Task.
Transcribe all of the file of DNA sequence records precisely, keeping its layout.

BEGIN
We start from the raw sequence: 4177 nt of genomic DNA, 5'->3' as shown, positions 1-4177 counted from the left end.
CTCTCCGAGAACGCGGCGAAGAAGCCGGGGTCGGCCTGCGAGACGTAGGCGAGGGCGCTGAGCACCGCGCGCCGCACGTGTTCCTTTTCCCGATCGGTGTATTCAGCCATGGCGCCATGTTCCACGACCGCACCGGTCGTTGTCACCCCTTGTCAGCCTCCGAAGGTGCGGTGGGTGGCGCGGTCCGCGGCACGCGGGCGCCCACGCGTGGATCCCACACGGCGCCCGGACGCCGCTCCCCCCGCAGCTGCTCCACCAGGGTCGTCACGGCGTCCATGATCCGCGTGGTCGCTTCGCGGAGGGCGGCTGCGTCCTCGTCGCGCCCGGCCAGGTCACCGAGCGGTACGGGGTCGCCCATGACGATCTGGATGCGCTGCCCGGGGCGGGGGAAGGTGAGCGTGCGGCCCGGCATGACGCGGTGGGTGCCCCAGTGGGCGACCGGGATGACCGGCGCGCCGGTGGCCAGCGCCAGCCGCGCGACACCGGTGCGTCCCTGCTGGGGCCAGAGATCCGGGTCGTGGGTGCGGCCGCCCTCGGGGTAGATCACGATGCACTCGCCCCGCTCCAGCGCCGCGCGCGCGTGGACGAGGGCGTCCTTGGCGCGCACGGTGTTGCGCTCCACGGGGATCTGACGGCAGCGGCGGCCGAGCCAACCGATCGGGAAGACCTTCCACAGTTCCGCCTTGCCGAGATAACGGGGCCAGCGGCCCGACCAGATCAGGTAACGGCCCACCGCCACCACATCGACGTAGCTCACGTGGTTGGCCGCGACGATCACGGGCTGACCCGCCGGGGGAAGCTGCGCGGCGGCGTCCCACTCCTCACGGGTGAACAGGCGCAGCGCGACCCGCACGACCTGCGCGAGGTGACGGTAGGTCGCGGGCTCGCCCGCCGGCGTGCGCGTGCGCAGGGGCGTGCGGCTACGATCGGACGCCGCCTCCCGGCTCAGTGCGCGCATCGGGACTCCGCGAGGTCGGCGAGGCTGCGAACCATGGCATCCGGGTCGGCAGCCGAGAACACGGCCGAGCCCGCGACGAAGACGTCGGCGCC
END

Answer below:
We start from the raw sequence: 4177 nt of genomic DNA, 5'->3' as shown, positions 1-4177 counted from the left end.
CTCTCCGAGAACGCGGCGAAGAAGCCGGGGTCGGCCTGCGAGACGTAGGCGAGGGCGCTGAGCACCGCGCGCCGCACGTGTTCCTTTTCCCGATCGGTGTATTCAGCCATGGCGCCATGTTCCACGACCGCACCGGTCGTTGTCACCCCTTGTCAGCCTCCGAAGGTGCGGTGGGTGGCGCGGTCCGCGGCACGCGGGCGCCCACGCGTGGATCCCACACGGCGCCCGGACGCCGCTCCCCCCGCAGCTGCTCCACCAGGGTCGTCACGGCGTCCATGATCCGCGTGGTCGCTTCGCGGAGGGCGGCTGCGTCCTCGTCGCGCCCGGCCAGGTCACCGAGCGGTACGGGGTCGCCCATGACGATCTGGATGCGCTGCCCGGGGCGGGGGAAGGTGAGCGTGCGGCCCGGCATGACGCGGTGGGTGCCCCAGTGGGCGACCGGGATGACCGGCGCGCCGGTGGCCAGCGCCAGCCGCGCGACACCGGTGCGTCCCTGCTGGGGCCAGAGATCCGGGTCGTGGGTGCGGCCGCCCTCGGGGTAGATCACGATGCACTCGCCCCGCTCCAGCGCCGCGCGCGCGTGGACGAGGGCGTCCTTGGCGCGCACGGTGTTGCGCTCCACGGGGATCTGACGGCAGCGGCGGCCGAGCCAACCGATCGGGAAGACCTTCCACAGTTCCGCCTTGCCGAGATAACGGGGCCAGCGGCCCGACCAGATCAGGTAACGGCCCACCGCCACCACATCGACGTAGCTCACGTGGTTGGCCGCGACGATCACGGGCTGACCCGCCGGGGGAAGCTGCGCGGCGGCGTCCCACTCCTCACGGGTGAACAGGCGCAGCGCGACCCGCACGACCTGCGCGAGGTGACGGTAGGTCGCGGGCTCGCCCGCCGGCGTGCGCGTGCGCAGGGGCGTGCGGCTACGATCGGACGCCGCCTCCCGGCTCAGTGCGCGCATCGGGACTCCGCGAGGTCGGCGAGGCTGCGAACCATGGCATCCGGGTCGGCAGCCGAGAACACGGCCGAGCCCGCGACGAAGACGTCGGCGCC